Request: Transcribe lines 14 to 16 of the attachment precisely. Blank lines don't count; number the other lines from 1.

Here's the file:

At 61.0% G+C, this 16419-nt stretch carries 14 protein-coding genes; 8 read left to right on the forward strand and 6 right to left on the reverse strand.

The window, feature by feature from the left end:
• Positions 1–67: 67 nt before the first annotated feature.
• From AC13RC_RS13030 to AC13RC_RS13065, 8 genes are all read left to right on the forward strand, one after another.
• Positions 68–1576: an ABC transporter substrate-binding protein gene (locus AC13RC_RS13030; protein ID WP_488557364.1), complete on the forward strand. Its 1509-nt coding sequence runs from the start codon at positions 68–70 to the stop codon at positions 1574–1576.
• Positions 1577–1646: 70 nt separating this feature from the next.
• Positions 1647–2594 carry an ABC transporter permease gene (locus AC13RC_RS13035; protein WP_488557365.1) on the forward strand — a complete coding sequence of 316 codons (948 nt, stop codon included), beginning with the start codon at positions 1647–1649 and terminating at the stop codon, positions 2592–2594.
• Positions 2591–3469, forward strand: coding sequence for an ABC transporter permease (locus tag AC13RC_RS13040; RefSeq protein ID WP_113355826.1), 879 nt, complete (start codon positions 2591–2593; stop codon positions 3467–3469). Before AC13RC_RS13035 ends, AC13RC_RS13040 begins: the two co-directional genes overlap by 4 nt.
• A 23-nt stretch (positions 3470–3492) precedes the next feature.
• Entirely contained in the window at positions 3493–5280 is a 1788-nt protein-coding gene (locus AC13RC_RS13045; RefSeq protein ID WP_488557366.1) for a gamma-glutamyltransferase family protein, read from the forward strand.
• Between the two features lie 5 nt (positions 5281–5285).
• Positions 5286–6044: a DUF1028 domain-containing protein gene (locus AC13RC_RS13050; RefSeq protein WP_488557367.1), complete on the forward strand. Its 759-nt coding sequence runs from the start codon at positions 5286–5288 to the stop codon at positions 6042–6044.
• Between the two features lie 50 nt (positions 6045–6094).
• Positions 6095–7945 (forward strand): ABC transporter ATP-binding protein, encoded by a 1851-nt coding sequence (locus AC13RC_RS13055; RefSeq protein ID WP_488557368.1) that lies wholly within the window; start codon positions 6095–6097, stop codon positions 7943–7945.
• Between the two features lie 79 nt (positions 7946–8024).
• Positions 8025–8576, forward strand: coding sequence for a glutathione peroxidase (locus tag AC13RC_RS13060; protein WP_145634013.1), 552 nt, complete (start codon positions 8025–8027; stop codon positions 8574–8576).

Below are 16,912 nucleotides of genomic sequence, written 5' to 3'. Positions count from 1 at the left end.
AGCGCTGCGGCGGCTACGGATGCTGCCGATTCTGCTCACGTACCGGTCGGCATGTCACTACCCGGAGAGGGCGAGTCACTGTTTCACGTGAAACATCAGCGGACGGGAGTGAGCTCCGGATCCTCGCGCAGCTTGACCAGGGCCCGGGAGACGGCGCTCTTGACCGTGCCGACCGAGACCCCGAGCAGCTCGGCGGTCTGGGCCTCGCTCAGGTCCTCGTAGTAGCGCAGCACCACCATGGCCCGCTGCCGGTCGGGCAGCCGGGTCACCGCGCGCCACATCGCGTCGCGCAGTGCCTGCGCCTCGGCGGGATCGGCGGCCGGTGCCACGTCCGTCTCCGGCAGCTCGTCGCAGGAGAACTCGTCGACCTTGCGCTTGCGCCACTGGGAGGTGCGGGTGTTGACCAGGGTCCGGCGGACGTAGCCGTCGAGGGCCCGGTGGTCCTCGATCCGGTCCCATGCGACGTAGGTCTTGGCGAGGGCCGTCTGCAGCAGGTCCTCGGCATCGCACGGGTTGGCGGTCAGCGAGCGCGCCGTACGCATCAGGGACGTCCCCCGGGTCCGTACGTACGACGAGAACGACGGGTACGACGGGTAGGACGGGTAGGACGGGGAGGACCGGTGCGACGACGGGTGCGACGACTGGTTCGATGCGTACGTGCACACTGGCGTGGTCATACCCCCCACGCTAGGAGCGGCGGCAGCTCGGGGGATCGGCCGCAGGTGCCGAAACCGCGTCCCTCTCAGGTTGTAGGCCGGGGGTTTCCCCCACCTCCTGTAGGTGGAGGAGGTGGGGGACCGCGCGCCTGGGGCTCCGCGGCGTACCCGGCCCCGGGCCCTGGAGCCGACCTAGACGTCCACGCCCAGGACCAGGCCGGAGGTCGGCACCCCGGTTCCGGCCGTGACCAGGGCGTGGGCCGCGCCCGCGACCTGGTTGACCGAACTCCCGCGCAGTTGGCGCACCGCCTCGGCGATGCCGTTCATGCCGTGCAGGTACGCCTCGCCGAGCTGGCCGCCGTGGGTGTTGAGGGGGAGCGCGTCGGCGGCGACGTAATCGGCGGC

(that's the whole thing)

• Positions 6095–7945 (forward strand): ABC transporter ATP-binding protein, encoded by a 1851-nt coding sequence (locus AC13RC_RS13055; RefSeq protein ID WP_488557368.1) that lies wholly within the window; start codon positions 6095–6097, stop codon positions 7943–7945.
• Between the two features lie 79 nt (positions 7946–8024).
• Positions 8025–8576, forward strand: coding sequence for a glutathione peroxidase (locus tag AC13RC_RS13060; protein WP_145634013.1), 552 nt, complete (start codon positions 8025–8027; stop codon positions 8574–8576).